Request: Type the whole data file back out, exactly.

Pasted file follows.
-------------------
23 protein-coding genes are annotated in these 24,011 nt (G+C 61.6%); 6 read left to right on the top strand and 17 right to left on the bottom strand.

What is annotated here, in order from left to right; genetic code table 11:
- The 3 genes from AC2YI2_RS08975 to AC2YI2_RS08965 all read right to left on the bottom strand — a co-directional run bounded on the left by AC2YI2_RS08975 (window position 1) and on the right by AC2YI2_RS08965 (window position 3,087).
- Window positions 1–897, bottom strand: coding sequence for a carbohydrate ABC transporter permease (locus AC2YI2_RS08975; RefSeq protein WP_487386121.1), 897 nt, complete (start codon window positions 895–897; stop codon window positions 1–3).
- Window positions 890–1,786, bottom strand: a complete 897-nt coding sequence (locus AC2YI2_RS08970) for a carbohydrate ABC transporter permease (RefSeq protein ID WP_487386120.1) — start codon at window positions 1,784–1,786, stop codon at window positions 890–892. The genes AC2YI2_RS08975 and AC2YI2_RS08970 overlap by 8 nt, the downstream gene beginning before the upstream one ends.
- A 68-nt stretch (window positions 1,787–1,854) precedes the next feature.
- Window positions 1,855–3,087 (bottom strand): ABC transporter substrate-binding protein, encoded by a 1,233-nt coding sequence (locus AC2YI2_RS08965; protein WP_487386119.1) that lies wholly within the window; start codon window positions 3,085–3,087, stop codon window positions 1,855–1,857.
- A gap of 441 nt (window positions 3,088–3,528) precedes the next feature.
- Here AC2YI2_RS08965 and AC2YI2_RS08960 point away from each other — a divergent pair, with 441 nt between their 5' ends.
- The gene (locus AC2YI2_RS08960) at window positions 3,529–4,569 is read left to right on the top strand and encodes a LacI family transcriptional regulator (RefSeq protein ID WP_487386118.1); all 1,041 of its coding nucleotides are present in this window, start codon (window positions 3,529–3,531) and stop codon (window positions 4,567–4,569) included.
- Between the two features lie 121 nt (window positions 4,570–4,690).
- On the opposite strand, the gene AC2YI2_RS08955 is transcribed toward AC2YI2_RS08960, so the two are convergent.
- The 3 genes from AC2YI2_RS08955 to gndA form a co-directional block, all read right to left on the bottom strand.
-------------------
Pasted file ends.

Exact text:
23 protein-coding genes are annotated in these 24,011 nt (G+C 61.6%); 6 read left to right on the top strand and 17 right to left on the bottom strand.

What is annotated here, in order from left to right; genetic code table 11:
- The 3 genes from AC2YI2_RS08975 to AC2YI2_RS08965 all read right to left on the bottom strand — a co-directional run bounded on the left by AC2YI2_RS08975 (window position 1) and on the right by AC2YI2_RS08965 (window position 3,087).
- Window positions 1–897, bottom strand: coding sequence for a carbohydrate ABC transporter permease (locus AC2YI2_RS08975; RefSeq protein WP_487386121.1), 897 nt, complete (start codon window positions 895–897; stop codon window positions 1–3).
- Window positions 890–1,786, bottom strand: a complete 897-nt coding sequence (locus AC2YI2_RS08970) for a carbohydrate ABC transporter permease (RefSeq protein ID WP_487386120.1) — start codon at window positions 1,784–1,786, stop codon at window positions 890–892. The genes AC2YI2_RS08975 and AC2YI2_RS08970 overlap by 8 nt, the downstream gene beginning before the upstream one ends.
- A 68-nt stretch (window positions 1,787–1,854) precedes the next feature.
- Window positions 1,855–3,087 (bottom strand): ABC transporter substrate-binding protein, encoded by a 1,233-nt coding sequence (locus AC2YI2_RS08965; protein WP_487386119.1) that lies wholly within the window; start codon window positions 3,085–3,087, stop codon window positions 1,855–1,857.
- A gap of 441 nt (window positions 3,088–3,528) precedes the next feature.
- Here AC2YI2_RS08965 and AC2YI2_RS08960 point away from each other — a divergent pair, with 441 nt between their 5' ends.
- The gene (locus AC2YI2_RS08960) at window positions 3,529–4,569 is read left to right on the top strand and encodes a LacI family transcriptional regulator (RefSeq protein ID WP_487386118.1); all 1,041 of its coding nucleotides are present in this window, start codon (window positions 3,529–3,531) and stop codon (window positions 4,567–4,569) included.
- Between the two features lie 121 nt (window positions 4,570–4,690).
- On the opposite strand, the gene AC2YI2_RS08955 is transcribed toward AC2YI2_RS08960, so the two are convergent.
- The 3 genes from AC2YI2_RS08955 to gndA form a co-directional block, all read right to left on the bottom strand.